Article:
Meishan or Kunekune?

 

Meishan or Kunekune? It’s a common question. Both are docile, grazing pigs. Both are lard type pigs. Both have deep red & marbled meat. Both have breed conservation efforts. Both are fun to raise!

Here is our 15 month old sow, MooShu (Illinois/Iowa lines) next to a decent-sized fully grown Kunekune boar, our Mahia Love/Jenny. Hedwig weighs 270 lbs, and seems to be a nicely sized boar, until MooShu walks up and starts flirting. The size difference is dramatic, and MooShu still has some filling out to do!

Some facts about Meishans:

• They are a medium sized pig, with boars topping out around 400 lbs and sows topping out around 350 on average.

• Their population is globally threatened, and in China, the government controls all of the boars, of which there is a limited number.

• They are larger than Kunekunes, and grow faster than them. Barrows & gilts will reach 250-275 lbs by 10-12 months. For us, this is a healthy weight with a reasonable meat to fat ratio. They can be fed more to put more weight on, but that weight would be mostly fat.

• They reach sexual maturity very early, with males starting being of breeding age around 12 weeks. We have an upcoming litter that was sired by a 13.5 week old Meishan boar piglet.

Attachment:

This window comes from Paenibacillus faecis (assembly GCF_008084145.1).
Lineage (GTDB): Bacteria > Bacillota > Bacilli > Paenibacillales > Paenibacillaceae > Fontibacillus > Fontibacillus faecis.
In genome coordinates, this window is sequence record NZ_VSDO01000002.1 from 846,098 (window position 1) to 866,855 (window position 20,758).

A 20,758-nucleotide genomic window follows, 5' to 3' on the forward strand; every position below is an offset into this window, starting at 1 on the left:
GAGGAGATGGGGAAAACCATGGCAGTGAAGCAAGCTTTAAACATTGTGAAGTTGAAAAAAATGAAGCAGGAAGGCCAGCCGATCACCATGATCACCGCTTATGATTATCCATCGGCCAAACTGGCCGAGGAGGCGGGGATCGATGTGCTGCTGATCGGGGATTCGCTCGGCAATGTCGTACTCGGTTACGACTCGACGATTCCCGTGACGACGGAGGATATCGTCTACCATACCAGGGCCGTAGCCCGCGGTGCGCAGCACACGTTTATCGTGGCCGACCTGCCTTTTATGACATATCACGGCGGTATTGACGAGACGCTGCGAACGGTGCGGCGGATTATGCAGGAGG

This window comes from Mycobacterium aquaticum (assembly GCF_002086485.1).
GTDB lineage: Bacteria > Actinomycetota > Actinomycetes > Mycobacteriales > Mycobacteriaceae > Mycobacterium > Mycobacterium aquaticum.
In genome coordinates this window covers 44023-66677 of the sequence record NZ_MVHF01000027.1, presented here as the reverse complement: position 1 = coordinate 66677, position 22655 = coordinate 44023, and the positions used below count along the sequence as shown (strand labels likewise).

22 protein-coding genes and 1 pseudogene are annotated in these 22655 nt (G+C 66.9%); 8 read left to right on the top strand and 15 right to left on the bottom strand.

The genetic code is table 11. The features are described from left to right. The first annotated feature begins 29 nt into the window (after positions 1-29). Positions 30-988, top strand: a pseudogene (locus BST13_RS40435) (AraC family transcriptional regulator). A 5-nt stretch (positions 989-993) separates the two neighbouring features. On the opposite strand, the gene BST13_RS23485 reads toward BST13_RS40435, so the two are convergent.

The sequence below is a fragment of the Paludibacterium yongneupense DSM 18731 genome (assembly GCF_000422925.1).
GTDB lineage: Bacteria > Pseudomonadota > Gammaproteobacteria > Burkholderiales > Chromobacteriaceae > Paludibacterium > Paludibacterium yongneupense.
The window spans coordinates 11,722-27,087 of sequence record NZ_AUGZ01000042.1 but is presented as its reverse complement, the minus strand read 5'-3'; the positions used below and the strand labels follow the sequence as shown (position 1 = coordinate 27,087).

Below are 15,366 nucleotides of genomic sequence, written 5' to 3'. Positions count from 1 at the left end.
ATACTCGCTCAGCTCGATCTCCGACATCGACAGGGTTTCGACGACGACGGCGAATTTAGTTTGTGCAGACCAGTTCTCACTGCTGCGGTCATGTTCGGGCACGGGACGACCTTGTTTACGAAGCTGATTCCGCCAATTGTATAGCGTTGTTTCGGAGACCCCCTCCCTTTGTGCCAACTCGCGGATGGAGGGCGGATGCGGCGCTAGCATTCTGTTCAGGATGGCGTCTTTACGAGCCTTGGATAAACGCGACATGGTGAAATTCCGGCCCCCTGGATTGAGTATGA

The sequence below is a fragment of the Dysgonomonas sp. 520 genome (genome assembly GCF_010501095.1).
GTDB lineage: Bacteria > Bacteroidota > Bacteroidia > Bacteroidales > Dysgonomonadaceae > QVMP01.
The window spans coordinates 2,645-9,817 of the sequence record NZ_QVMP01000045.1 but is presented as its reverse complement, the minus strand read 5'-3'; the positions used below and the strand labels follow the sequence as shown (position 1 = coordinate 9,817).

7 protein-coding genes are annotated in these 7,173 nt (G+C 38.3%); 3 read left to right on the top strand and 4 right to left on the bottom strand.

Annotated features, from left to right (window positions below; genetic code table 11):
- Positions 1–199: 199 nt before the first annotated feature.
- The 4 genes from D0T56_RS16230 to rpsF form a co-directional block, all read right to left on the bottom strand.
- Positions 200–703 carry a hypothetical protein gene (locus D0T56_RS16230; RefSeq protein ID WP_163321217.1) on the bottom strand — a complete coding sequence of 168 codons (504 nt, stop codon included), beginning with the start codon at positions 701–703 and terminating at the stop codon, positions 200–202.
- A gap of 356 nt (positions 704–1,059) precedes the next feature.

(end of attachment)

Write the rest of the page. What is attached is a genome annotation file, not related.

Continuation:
• They are prolific, and have large litter sizes. Litter sizes of 16-20 are common by the third parity.

• Their meat is a rich red color, with marbling. In Japan, it is a delicacy!

• Piglets are extremely active from birth, and eat solid food sooner than other breeds. They are weaned around 5-6 weeks to prevent drawing down the sow’s condition too much.

• Their piglets are more skittish than Kunekune piglets, and it takes more handling and work developing trust to be able to eventually touch and pet them. Once they finally realize that belly rubs are a thing, they become your best friend.

• Meishans do eat more than Kunes, and for this reason we find it easiest to keep the two breeds separate. Meishans eat large amounts of hay- we find ourselves continually replenishing the hay bales in their shelters every 4-5 days.

• There is a Meishan registry, the American Meishan Breeder’s Association

• There are three Meishan bloodlines: USDA, University of Ilinois and Iowa State. They are named after the three original Meishan research herds.

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